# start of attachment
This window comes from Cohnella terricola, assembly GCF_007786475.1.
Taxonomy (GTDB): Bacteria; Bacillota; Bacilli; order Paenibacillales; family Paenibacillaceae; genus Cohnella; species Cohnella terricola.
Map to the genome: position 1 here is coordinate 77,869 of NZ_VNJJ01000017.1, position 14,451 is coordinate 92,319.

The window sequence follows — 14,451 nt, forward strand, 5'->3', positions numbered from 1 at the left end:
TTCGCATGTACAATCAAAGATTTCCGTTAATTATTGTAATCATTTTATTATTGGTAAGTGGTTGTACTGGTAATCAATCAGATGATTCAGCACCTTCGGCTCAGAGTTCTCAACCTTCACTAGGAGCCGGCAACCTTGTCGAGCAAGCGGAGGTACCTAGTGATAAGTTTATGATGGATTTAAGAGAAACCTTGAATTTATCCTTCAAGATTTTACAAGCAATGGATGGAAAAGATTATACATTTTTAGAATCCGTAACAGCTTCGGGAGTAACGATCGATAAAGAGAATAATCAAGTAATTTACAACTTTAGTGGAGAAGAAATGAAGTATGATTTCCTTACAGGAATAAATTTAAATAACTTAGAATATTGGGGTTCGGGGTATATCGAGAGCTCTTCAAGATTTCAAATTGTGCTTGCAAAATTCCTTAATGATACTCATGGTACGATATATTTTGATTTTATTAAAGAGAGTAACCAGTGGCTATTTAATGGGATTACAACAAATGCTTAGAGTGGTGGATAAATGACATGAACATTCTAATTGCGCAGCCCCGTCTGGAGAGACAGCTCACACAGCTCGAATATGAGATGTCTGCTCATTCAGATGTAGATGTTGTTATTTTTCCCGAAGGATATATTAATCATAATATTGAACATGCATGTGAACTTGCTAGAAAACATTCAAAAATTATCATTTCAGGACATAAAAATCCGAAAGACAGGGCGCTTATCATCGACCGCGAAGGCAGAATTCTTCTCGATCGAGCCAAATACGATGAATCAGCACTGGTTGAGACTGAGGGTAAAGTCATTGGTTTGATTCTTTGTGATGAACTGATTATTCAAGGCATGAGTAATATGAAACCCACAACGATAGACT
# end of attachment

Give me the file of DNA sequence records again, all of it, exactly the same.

This window comes from Cohnella terricola, assembly GCF_007786475.1.
Taxonomy (GTDB): Bacteria; Bacillota; Bacilli; order Paenibacillales; family Paenibacillaceae; genus Cohnella; species Cohnella terricola.
Map to the genome: position 1 here is coordinate 77,869 of NZ_VNJJ01000017.1, position 14,451 is coordinate 92,319.

The window sequence follows — 14,451 nt, forward strand, 5'->3', positions numbered from 1 at the left end:
TTCGCATGTACAATCAAAGATTTCCGTTAATTATTGTAATCATTTTATTATTGGTAAGTGGTTGTACTGGTAATCAATCAGATGATTCAGCACCTTCGGCTCAGAGTTCTCAACCTTCACTAGGAGCCGGCAACCTTGTCGAGCAAGCGGAGGTACCTAGTGATAAGTTTATGATGGATTTAAGAGAAACCTTGAATTTATCCTTCAAGATTTTACAAGCAATGGATGGAAAAGATTATACATTTTTAGAATCCGTAACAGCTTCGGGAGTAACGATCGATAAAGAGAATAATCAAGTAATTTACAACTTTAGTGGAGAAGAAATGAAGTATGATTTCCTTACAGGAATAAATTTAAATAACTTAGAATATTGGGGTTCGGGGTATATCGAGAGCTCTTCAAGATTTCAAATTGTGCTTGCAAAATTCCTTAATGATACTCATGGTACGATATATTTTGATTTTATTAAAGAGAGTAACCAGTGGCTATTTAATGGGATTACAACAAATGCTTAGAGTGGTGGATAAATGACATGAACATTCTAATTGCGCAGCCCCGTCTGGAGAGACAGCTCACACAGCTCGAATATGAGATGTCTGCTCATTCAGATGTAGATGTTGTTATTTTTCCCGAAGGATATATTAATCATAATATTGAACATGCATGTGAACTTGCTAGAAAACATTCAAAAATTATCATTTCAGGACATAAAAATCCGAAAGACAGGGCGCTTATCATCGACCGCGAAGGCAGAATTCTTCTCGATCGAGCCAAATACGATGAATCAGCACTGGTTGAGACTGAGGGTAAAGTCATTGGTTTGATTCTTTGTGATGAACTGATTATTCAAGGCATGAGTAATATGAAACCCACAACGATAGACT